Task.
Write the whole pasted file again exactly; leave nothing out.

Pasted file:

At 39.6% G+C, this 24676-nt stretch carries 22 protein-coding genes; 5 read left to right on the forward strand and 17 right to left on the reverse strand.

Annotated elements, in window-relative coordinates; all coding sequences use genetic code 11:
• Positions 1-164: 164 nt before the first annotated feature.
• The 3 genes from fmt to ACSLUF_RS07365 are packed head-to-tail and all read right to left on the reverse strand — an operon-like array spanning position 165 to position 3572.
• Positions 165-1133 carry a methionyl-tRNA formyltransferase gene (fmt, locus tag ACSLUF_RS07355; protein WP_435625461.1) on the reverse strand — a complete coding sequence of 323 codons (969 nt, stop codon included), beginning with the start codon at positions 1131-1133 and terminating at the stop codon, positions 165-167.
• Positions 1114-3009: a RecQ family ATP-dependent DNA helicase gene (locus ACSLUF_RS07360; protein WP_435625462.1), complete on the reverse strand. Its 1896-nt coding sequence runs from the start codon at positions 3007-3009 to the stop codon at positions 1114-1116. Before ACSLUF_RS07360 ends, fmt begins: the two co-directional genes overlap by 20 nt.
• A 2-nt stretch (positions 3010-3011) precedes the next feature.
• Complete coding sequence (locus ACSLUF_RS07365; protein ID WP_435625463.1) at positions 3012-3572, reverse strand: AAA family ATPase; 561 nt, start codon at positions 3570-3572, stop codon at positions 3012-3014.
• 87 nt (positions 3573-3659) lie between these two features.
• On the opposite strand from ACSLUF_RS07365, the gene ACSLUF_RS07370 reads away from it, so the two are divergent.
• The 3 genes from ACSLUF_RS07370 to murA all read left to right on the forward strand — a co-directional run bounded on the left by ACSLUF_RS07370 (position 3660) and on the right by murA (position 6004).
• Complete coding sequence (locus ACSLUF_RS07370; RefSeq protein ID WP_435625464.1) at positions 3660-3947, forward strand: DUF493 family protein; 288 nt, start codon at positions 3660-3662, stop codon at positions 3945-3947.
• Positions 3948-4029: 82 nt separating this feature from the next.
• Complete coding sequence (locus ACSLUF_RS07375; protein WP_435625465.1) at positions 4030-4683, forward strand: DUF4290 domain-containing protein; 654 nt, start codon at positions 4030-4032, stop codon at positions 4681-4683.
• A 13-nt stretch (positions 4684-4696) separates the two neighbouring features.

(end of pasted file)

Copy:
At 39.6% G+C, this 24676-nt stretch carries 22 protein-coding genes; 5 read left to right on the forward strand and 17 right to left on the reverse strand.

Annotated elements, in window-relative coordinates; all coding sequences use genetic code 11:
• Positions 1-164: 164 nt before the first annotated feature.
• The 3 genes from fmt to ACSLUF_RS07365 are packed head-to-tail and all read right to left on the reverse strand — an operon-like array spanning position 165 to position 3572.
• Positions 165-1133 carry a methionyl-tRNA formyltransferase gene (fmt, locus tag ACSLUF_RS07355; protein WP_435625461.1) on the reverse strand — a complete coding sequence of 323 codons (969 nt, stop codon included), beginning with the start codon at positions 1131-1133 and terminating at the stop codon, positions 165-167.
• Positions 1114-3009: a RecQ family ATP-dependent DNA helicase gene (locus ACSLUF_RS07360; protein WP_435625462.1), complete on the reverse strand. Its 1896-nt coding sequence runs from the start codon at positions 3007-3009 to the stop codon at positions 1114-1116. Before ACSLUF_RS07360 ends, fmt begins: the two co-directional genes overlap by 20 nt.
• A 2-nt stretch (positions 3010-3011) precedes the next feature.
• Complete coding sequence (locus ACSLUF_RS07365; protein ID WP_435625463.1) at positions 3012-3572, reverse strand: AAA family ATPase; 561 nt, start codon at positions 3570-3572, stop codon at positions 3012-3014.
• 87 nt (positions 3573-3659) lie between these two features.
• On the opposite strand from ACSLUF_RS07365, the gene ACSLUF_RS07370 reads away from it, so the two are divergent.
• The 3 genes from ACSLUF_RS07370 to murA all read left to right on the forward strand — a co-directional run bounded on the left by ACSLUF_RS07370 (position 3660) and on the right by murA (position 6004).
• Complete coding sequence (locus ACSLUF_RS07370; RefSeq protein ID WP_435625464.1) at positions 3660-3947, forward strand: DUF493 family protein; 288 nt, start codon at positions 3660-3662, stop codon at positions 3945-3947.
• Positions 3948-4029: 82 nt separating this feature from the next.
• Complete coding sequence (locus ACSLUF_RS07375; protein WP_435625465.1) at positions 4030-4683, forward strand: DUF4290 domain-containing protein; 654 nt, start codon at positions 4030-4032, stop codon at positions 4681-4683.
• A 13-nt stretch (positions 4684-4696) separates the two neighbouring features.